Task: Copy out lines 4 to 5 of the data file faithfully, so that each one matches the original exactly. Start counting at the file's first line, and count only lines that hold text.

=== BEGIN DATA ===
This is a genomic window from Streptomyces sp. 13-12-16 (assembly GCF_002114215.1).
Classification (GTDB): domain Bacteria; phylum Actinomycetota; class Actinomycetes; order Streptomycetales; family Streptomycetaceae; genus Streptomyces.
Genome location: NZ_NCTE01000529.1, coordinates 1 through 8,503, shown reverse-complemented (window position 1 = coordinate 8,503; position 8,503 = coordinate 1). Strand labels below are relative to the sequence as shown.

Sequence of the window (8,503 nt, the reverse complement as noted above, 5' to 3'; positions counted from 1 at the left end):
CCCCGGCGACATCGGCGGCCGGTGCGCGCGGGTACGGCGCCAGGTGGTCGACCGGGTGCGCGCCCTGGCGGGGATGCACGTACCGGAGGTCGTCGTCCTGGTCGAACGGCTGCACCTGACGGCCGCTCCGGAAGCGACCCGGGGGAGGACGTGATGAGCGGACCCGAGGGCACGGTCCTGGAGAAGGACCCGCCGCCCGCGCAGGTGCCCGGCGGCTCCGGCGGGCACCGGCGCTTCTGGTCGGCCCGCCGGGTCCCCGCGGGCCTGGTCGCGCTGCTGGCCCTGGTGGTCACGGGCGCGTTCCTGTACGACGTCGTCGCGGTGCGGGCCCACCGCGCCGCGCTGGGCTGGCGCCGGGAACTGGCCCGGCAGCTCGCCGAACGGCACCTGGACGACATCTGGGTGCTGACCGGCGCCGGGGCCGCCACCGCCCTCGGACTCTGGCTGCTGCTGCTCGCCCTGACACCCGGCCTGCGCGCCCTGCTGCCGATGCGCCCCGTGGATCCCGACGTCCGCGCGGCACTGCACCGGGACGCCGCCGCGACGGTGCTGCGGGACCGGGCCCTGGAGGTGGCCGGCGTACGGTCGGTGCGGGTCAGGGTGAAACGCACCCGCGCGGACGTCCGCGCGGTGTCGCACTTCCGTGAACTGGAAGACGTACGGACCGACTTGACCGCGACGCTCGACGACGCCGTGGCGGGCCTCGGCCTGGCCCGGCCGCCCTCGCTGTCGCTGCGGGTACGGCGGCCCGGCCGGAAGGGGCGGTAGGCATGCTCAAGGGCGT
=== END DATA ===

Sequence of the window (8,503 nt, the reverse complement as noted above, 5' to 3'; positions counted from 1 at the left end):
CCCCGGCGACATCGGCGGCCGGTGCGCGCGGGTACGGCGCCAGGTGGTCGACCGGGTGCGCGCCCTGGCGGGGATGCACGTACCGGAGGTCGTCGTCCTGGTCGAACGGCTGCACCTGACGGCCGCTCCGGAAGCGACCCGGGGGAGGACGTGATGAGCGGACCCGAGGGCACGGTCCTGGAGAAGGACCCGCCGCCCGCGCAGGTGCCCGGCGGCTCCGGCGGGCACCGGCGCTTCTGGTCGGCCCGCCGGGTCCCCGCGGGCCTGGTCGCGCTGCTGGCCCTGGTGGTCACGGGCGCGTTCCTGTACGACGTCGTCGCGGTGCGGGCCCACCGCGCCGCGCTGGGCTGGCGCCGGGAACTGGCCCGGCAGCTCGCCGAACGGCACCTGGACGACATCTGGGTGCTGACCGGCGCCGGGGCCGCCACCGCCCTCGGACTCTGGCTGCTGCTGCTCGCCCTGACACCCGGCCTGCGCGCCCTGCTGCCGATGCGCCCCGTGGATCCCGACGTCCGCGCGGCACTGCACCGGGACGCCGCCGCGACGGTGCTGCGGGACCGGGCCCTGGAGGTGGCCGGCGTACGGTCGGTGCGGGTCAGGGTGAAACGCACCCGCGCGGACGTCCGCGCGGTGTCGCACTTCCGTGAACTGGAAGACGTACGGACCGACTTGACCGCGACGCTCGACGACGCCGTGGCGGGCCTCGGCCTGGCCCGGCCGCCCTCGCTGTCGCTGCGGGTACGGCGGCCCGGCCGGAAGGGGCGGTAGGCATGCTCAAGGGCGT